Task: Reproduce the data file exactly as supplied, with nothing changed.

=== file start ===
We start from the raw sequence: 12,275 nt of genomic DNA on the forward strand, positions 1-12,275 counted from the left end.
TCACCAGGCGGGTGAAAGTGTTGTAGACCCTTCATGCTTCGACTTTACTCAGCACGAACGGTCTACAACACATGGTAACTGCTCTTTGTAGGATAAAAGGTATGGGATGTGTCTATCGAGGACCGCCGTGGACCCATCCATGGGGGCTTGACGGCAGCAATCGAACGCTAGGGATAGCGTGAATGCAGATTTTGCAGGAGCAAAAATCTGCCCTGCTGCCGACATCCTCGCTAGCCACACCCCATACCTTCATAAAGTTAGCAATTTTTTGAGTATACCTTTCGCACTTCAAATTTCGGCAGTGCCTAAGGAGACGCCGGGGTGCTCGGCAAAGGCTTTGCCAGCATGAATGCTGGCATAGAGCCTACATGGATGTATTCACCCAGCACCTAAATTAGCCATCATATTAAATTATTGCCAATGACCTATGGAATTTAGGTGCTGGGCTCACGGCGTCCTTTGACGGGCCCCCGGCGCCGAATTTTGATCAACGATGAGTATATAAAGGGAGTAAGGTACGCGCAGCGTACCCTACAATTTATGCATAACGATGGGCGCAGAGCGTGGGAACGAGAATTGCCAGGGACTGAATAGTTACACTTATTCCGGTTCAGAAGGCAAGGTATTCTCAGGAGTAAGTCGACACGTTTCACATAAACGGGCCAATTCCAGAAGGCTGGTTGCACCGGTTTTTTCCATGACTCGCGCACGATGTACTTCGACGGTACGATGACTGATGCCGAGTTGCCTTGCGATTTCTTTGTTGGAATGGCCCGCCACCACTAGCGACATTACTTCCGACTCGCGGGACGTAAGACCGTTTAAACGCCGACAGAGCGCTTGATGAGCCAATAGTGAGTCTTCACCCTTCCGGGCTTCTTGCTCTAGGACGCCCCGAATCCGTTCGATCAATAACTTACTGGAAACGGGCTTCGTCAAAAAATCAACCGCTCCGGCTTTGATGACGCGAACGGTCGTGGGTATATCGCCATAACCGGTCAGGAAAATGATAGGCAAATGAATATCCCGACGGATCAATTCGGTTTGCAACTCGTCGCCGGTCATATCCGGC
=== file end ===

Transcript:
We start from the raw sequence: 12,275 nt of genomic DNA on the forward strand, positions 1-12,275 counted from the left end.
TCACCAGGCGGGTGAAAGTGTTGTAGACCCTTCATGCTTCGACTTTACTCAGCACGAACGGTCTACAACACATGGTAACTGCTCTTTGTAGGATAAAAGGTATGGGATGTGTCTATCGAGGACCGCCGTGGACCCATCCATGGGGGCTTGACGGCAGCAATCGAACGCTAGGGATAGCGTGAATGCAGATTTTGCAGGAGCAAAAATCTGCCCTGCTGCCGACATCCTCGCTAGCCACACCCCATACCTTCATAAAGTTAGCAATTTTTTGAGTATACCTTTCGCACTTCAAATTTCGGCAGTGCCTAAGGAGACGCCGGGGTGCTCGGCAAAGGCTTTGCCAGCATGAATGCTGGCATAGAGCCTACATGGATGTATTCACCCAGCACCTAAATTAGCCATCATATTAAATTATTGCCAATGACCTATGGAATTTAGGTGCTGGGCTCACGGCGTCCTTTGACGGGCCCCCGGCGCCGAATTTTGATCAACGATGAGTATATAAAGGGAGTAAGGTACGCGCAGCGTACCCTACAATTTATGCATAACGATGGGCGCAGAGCGTGGGAACGAGAATTGCCAGGGACTGAATAGTTACACTTATTCCGGTTCAGAAGGCAAGGTATTCTCAGGAGTAAGTCGACACGTTTCACATAAACGGGCCAATTCCAGAAGGCTGGTTGCACCGGTTTTTTCCATGACTCGCGCACGATGTACTTCGACGGTACGATGACTGATGCCGAGTTGCCTTGCGATTTCTTTGTTGGAATGGCCCGCCACCACTAGCGACATTACTTCCGACTCGCGGGACGTAAGACCGTTTAAACGCCGACAGAGCGCTTGATGAGCCAATAGTGAGTCTTCACCCTTCCGGGCTTCTTGCTCTAGGACGCCCCGAATCCGTTCGATCAATAACTTACTGGAAACGGGCTTCGTCAAAAAATCAACCGCTCCGGCTTTGATGACGCGAACGGTCGTGGGTATATCGCCATAACCGGTCAGGAAAATGATAGGCAAATGAATATCCCGACGGATCAATTCGGTTTGCAACTCGTCGCCGGTCATATCCGGC